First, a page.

After this, we were brought back to our hostel and sadly said goodbye to David. The time was now around 4:30-5pm, so we had about an hour before we headed to the Acrobats show we were seeing that night. We were exhausted, so we didn’t bother dolling up to see the show this night. We met up with Kyle and headed to the show, which began at about 7ish, and it was awesome. The things that these tiny Chinese men and women (and children) could do with their bodies was insane! We saw people flip, throw, dive, roll, and balance on top of, around, over and through various objects such as barrels, hoops, hats, and people. The wildest event was at the end though: A giant, metal, egg-shaped object was pushed on stage and not 1, not 2, not 3, but 4 motorcyclists on motorcycles drove insanely fast inside, driving in coordinated patterns round and round and round for up to 10 minutes. It was nuts!

To be honest I can’t remember what we did directly after this. I want to say that we headed to a mall near our hostel to eat food (I remember nothing was really open so we just ate a normal, fast-food like Chinese dinner). Then we headed back to our hostel and got ready for bed, almost in complete silence because we were all so exhausted. We also knew that we were heading to the Great Wall the next day and needed to be up for 5:30am to meet our tour bus by 6:00am. Brutal! So sleep came quickly to our little group in preparation for the momentous day we had following this one! Until next blog!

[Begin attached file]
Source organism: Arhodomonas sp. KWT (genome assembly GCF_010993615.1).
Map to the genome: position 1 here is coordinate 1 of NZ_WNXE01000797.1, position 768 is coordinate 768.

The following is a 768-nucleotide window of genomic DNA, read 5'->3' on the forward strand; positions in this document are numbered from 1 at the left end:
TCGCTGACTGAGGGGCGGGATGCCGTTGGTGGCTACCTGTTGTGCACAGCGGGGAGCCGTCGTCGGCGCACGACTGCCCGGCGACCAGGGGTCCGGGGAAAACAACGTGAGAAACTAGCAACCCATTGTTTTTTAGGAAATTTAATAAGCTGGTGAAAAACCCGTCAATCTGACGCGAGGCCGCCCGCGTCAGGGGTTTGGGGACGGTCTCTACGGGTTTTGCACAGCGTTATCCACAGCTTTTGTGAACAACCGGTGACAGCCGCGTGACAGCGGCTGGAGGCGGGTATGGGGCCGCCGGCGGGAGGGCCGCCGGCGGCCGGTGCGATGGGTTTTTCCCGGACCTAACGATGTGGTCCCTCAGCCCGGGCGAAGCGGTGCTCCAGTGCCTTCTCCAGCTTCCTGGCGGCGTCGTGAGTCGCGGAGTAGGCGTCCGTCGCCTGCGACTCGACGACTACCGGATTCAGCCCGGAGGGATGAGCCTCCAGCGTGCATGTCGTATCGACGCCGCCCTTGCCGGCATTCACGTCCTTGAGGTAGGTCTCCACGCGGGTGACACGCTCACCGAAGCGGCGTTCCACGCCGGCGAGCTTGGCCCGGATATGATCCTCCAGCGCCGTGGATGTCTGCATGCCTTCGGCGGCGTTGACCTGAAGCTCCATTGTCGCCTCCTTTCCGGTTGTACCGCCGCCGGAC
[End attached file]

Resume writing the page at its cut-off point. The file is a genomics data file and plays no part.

2 Comments (+add yours?)

  1. Ian Copland
    Oct 17, 2011 @ 07:18:49

    I was ROTFL during this entire post!


  2. Lois Christianson
    Oct 17, 2011 @ 23:34:25

    Awesome Steph. What an experience. Keep the blogs coming. and don’t drink too much that you forget where you have been etc.
    Love Aunty